The bounty of Alan Lomax
By Ted Drozdowski
JUNE 14, 1999: The CD starts with a banjo picker burning on a hoedown called "Cripple Creek," progresses along a chain of mountain songs to "Arkansas Traveler," and rambles through to the Irish fiddler's favorite, "Devil's Dream." It's typical fare for a collection of field recordings from the '30s and '40s -- what a roots-conscious listener would expect from an album subtitled String Bands, Songsters and Hoedowns. The twist is in the title -- Black Appalachia -- and in the sounds, which vividly illustrate how emancipated African-American culture and the European musical traditions of white America came together to form the cornerstones of what we've come to call bluegrass, country, and folk music.
Black Appalachia is among the bounty of recordings by Alan Lomax that Rounder Records has been reissuing. It's part of the "Deep River of Song" series, which focuses on field recordings from 1933 to 1946, when, according to the liner notes, "black singers of the South and Caribbean created a new musical language and thousands of brilliant songs that would captivate people from throughout the world." Together with Black Texicans: Balladeers and Songsters of the Texas Frontier, which documents African-American cowboy music, and Bahamas 1935, which features performances by fishing villagers on various islands, it documents an often forgotten area of black American music.
Lomax started field recording with his folklorist father, John, in the 1930s. Although his expeditions took him all over the world, these albums were part of a mission particularly close to his heart. "He was very interested in the whole black and white interchange that had taken place aesthetically in the United States, on a performance level and on a cultural level," explains Anna Lomax Chairetakis, Alan's daughter and now the curator of his body of work.
Black Appalachia and Black Texicans beautifully illustrate that interchange. Black Appalachia's opening "Cripple Creek" sounds like a staple of the white barn-dance repertoire save for the distinctly African-American voice of banjoist Jimmie Strothers. "Christmas Eve," performed by the trio of banjoist Murphy Gribble, fiddler John Lusk, and guitarist Albert York, introduces the African concept of counter-rhythms into what's essentially an early country number. "Black Bayou," cut by a fiddle-and-guitar duo in Little Rock, gives a black mountaineer ballad a Western ragtime feel.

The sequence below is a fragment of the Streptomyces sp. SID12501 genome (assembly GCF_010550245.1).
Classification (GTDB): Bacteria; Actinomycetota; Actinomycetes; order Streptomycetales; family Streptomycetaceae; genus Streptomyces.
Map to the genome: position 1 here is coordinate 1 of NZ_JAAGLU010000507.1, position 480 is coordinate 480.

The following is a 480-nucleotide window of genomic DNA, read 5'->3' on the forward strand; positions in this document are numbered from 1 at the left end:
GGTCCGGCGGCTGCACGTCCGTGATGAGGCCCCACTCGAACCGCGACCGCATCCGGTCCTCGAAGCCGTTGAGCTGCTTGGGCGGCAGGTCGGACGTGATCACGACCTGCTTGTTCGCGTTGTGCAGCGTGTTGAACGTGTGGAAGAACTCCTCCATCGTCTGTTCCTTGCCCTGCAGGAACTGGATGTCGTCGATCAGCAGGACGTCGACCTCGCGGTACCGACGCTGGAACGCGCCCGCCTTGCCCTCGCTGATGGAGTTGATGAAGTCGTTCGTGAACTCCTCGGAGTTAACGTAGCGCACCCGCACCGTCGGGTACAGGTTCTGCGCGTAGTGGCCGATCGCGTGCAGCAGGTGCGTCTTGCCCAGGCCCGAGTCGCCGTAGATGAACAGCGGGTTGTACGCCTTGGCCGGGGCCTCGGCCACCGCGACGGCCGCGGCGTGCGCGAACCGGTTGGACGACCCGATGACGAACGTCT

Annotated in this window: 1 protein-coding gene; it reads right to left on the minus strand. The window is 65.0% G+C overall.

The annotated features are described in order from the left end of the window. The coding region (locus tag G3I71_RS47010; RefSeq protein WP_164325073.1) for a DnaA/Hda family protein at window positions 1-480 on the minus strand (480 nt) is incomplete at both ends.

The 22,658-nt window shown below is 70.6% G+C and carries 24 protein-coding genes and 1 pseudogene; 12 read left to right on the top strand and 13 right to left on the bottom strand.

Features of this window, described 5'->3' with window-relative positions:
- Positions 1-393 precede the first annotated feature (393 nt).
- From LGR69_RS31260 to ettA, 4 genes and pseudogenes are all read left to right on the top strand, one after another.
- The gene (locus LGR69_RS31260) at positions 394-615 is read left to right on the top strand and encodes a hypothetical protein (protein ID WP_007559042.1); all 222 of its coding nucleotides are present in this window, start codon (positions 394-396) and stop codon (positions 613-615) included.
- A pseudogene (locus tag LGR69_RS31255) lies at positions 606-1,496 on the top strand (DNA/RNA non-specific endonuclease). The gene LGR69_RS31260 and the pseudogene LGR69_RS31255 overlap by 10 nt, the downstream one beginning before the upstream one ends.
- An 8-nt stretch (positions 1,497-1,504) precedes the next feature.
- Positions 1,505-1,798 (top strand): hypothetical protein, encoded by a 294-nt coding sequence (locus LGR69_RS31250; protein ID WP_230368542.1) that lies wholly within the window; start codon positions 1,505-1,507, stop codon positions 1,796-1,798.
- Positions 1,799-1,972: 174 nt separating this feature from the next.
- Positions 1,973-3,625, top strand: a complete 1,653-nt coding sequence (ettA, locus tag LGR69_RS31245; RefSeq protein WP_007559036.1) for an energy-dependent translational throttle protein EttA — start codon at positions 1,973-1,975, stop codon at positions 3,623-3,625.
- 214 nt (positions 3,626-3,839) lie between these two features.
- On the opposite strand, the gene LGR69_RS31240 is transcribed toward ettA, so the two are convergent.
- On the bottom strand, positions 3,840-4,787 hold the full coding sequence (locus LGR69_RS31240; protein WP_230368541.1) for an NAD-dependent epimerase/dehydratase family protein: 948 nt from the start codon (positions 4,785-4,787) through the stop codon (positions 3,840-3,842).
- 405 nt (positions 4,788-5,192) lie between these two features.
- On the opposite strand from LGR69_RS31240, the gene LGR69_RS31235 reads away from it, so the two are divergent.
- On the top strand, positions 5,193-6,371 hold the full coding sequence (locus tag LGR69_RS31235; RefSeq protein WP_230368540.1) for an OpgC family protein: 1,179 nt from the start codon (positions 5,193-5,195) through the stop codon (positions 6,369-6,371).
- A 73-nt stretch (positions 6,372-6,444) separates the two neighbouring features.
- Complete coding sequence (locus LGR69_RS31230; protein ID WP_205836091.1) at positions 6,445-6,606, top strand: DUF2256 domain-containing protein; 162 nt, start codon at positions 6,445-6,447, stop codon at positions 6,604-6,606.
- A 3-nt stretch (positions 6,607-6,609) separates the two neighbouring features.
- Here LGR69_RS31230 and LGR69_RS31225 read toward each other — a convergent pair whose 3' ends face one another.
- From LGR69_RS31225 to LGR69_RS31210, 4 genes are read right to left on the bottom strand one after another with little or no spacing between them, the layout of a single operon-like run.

The most important artist on Black Appalachia is actually from Mississippi's hill country. Sid Hemphill, the grandfather of contemporary blueswoman Jessie Mae Hemphill, was a skilled musician whose wide repertoire and mastery of fiddle, guitar, drums, flute, and five other instruments made him a popular entertainer at white balls and black plantation parties. At the former, he could spark a do-si-do with a piece like "Arkansas Traveler" or "Skillet Good and Greasy," which was recorded commercially by early Grand Ol' Opry star Uncle Dave Macon 19 years before Hemphill's quartet cut it for Lomax in 1942. At the latter, he might leave his string band behind and bring his fife-and-drum group. They'd play pieces like his trance-inducing rearrangement of "Devil's Dream" on snare drums and hard-carved African flute. Hemphill was a living nexus of America's black and white musical paths -- his string band adapting to the demands of the white audience to mix popular music with more overtly blues oriented refrains, his fife-and-drum group playing African flute melodies and polyrhythms on European-style martial drums.
The connections are as obvious in Black Texicans, which captures African-American cowboys at home on the range. The distance between James "Ironhead" Baker's "St. James Hospital," which was born of a plantation-era work song, and the moaning, yodeling tones associated with country music is slight. The gambler's ballad "Jack of Diamonds," which Pete Harris sings to his own slide guitar, cuts as quick to the heart of blues as it does to the Western trail. And fans of Bob Wills will note the familiarity of the whooping, crying punctuations Harris adds to his square-dance calls.
Bahamas 1935 comes at Lomax's quest from another direction. Many of the
settlers of these islands arrived via the Carolinas in the 1800s, so these
islanders spent more than 50 years removed from white American music. That
gives their creations a distinctly African flavor, with group vocalizing,
call-and-response singing, and melodies that shift pitch dramatically. Their
exposure to white culture came from the sea and British colonialism. Hence
their adaptations of chanteys and other sailors' songs. But a single listen to
the Cleveland Simmons group singing "Histe Up the John B. Sail" on Cat Island
in 1935 instantly conjures the Beach Boys' reading of the song 32 years later
-- and makes the connection between American popular music and its African
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